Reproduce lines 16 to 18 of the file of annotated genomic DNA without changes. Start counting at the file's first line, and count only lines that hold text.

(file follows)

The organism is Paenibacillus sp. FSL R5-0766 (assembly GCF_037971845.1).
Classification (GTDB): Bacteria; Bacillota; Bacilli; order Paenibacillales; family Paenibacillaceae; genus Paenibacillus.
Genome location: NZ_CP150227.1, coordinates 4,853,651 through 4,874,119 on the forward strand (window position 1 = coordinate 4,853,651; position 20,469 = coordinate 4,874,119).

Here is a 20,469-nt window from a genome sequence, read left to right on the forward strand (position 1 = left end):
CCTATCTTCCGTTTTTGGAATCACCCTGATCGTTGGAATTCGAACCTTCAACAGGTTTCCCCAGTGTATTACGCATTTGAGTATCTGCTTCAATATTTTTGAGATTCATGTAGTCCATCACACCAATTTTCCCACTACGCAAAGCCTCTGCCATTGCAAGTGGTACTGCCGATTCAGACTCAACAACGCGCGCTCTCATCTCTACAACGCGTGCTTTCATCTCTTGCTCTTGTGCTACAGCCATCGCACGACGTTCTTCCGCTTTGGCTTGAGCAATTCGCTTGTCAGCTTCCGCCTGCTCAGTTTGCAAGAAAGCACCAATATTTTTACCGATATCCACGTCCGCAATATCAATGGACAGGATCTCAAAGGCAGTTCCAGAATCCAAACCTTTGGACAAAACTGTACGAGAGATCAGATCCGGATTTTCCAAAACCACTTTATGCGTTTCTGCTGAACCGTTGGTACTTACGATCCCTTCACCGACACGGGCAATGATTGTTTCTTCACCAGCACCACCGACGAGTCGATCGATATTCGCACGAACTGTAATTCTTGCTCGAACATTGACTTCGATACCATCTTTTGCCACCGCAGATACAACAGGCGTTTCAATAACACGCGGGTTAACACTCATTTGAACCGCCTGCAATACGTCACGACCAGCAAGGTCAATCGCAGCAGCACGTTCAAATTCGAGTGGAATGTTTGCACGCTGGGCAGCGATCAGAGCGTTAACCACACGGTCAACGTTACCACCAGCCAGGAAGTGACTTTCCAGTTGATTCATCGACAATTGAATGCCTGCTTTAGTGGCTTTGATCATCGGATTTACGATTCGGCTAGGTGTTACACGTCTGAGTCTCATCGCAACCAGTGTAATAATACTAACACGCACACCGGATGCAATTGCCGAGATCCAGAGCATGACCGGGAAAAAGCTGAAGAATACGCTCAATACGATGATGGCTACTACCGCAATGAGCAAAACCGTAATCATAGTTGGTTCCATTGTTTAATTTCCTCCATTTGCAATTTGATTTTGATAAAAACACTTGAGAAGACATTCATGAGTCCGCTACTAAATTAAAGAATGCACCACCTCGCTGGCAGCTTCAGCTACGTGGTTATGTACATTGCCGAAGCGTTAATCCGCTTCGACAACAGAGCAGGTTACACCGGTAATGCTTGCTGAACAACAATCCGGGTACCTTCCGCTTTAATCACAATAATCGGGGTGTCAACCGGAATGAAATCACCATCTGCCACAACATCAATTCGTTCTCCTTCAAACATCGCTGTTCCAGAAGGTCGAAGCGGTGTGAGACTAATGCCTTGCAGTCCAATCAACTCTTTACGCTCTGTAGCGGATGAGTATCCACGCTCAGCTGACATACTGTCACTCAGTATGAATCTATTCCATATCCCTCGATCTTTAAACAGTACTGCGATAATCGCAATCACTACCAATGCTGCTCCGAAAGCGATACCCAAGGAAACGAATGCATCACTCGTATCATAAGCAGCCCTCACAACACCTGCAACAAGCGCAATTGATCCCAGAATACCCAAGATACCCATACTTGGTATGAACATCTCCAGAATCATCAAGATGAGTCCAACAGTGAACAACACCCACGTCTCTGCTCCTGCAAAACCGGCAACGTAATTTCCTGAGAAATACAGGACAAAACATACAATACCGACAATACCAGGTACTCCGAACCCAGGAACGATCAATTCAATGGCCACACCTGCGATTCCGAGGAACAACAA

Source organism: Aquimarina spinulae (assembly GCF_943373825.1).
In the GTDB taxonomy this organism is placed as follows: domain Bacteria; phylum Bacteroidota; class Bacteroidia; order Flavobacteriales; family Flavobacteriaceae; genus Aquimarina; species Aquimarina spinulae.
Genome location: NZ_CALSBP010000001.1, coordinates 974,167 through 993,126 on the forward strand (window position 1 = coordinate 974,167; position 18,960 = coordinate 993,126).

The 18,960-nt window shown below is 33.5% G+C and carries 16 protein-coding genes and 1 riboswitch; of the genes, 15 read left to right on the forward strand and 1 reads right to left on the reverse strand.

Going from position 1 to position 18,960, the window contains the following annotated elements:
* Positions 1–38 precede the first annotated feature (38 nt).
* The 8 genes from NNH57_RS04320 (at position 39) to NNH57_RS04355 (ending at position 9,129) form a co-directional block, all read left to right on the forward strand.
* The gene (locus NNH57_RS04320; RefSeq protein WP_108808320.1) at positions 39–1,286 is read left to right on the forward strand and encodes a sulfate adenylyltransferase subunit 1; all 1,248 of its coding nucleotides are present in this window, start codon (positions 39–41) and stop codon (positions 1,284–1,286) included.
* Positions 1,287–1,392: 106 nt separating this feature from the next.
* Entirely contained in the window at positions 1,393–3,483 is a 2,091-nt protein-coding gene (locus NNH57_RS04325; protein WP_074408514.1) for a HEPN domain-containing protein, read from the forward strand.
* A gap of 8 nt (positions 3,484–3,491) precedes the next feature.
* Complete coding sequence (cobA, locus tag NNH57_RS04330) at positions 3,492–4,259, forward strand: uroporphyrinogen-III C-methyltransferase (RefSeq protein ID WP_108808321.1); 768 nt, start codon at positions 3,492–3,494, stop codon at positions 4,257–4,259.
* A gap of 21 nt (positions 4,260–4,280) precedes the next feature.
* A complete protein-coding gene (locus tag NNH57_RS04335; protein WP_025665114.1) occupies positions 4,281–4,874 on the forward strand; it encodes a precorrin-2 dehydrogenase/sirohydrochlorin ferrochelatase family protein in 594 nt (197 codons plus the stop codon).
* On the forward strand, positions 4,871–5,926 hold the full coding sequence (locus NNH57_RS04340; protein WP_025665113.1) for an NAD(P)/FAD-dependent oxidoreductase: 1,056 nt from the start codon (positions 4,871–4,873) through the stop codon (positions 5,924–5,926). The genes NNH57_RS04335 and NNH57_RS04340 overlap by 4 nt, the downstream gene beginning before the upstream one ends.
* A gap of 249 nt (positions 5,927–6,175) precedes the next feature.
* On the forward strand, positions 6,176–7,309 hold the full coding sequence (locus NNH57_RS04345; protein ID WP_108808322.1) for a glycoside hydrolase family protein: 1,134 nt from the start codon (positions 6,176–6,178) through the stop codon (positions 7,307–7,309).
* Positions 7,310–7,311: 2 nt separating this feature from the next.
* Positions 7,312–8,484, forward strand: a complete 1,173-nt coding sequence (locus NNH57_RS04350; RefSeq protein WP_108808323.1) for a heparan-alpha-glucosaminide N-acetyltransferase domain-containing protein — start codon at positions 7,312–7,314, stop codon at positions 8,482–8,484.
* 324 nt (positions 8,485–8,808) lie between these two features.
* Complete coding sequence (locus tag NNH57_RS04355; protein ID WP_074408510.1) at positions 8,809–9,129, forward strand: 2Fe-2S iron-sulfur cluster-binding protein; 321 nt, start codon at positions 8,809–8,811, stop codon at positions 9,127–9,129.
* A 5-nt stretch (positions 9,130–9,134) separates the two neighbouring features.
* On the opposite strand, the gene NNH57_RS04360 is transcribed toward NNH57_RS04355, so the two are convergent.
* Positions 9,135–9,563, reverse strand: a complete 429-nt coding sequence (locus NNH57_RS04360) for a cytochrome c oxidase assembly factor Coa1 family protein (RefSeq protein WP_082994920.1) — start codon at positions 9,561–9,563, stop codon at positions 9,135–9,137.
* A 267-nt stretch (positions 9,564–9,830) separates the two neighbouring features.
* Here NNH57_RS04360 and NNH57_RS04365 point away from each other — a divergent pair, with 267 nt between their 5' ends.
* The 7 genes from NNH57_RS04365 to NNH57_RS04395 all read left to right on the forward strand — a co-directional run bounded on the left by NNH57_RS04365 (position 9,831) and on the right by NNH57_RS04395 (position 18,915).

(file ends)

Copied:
* A gap of 8 nt (positions 3,484–3,491) precedes the next feature.
* Complete coding sequence (cobA, locus tag NNH57_RS04330) at positions 3,492–4,259, forward strand: uroporphyrinogen-III C-methyltransferase (RefSeq protein ID WP_108808321.1); 768 nt, start codon at positions 3,492–3,494, stop codon at positions 4,257–4,259.
* A gap of 21 nt (positions 4,260–4,280) precedes the next feature.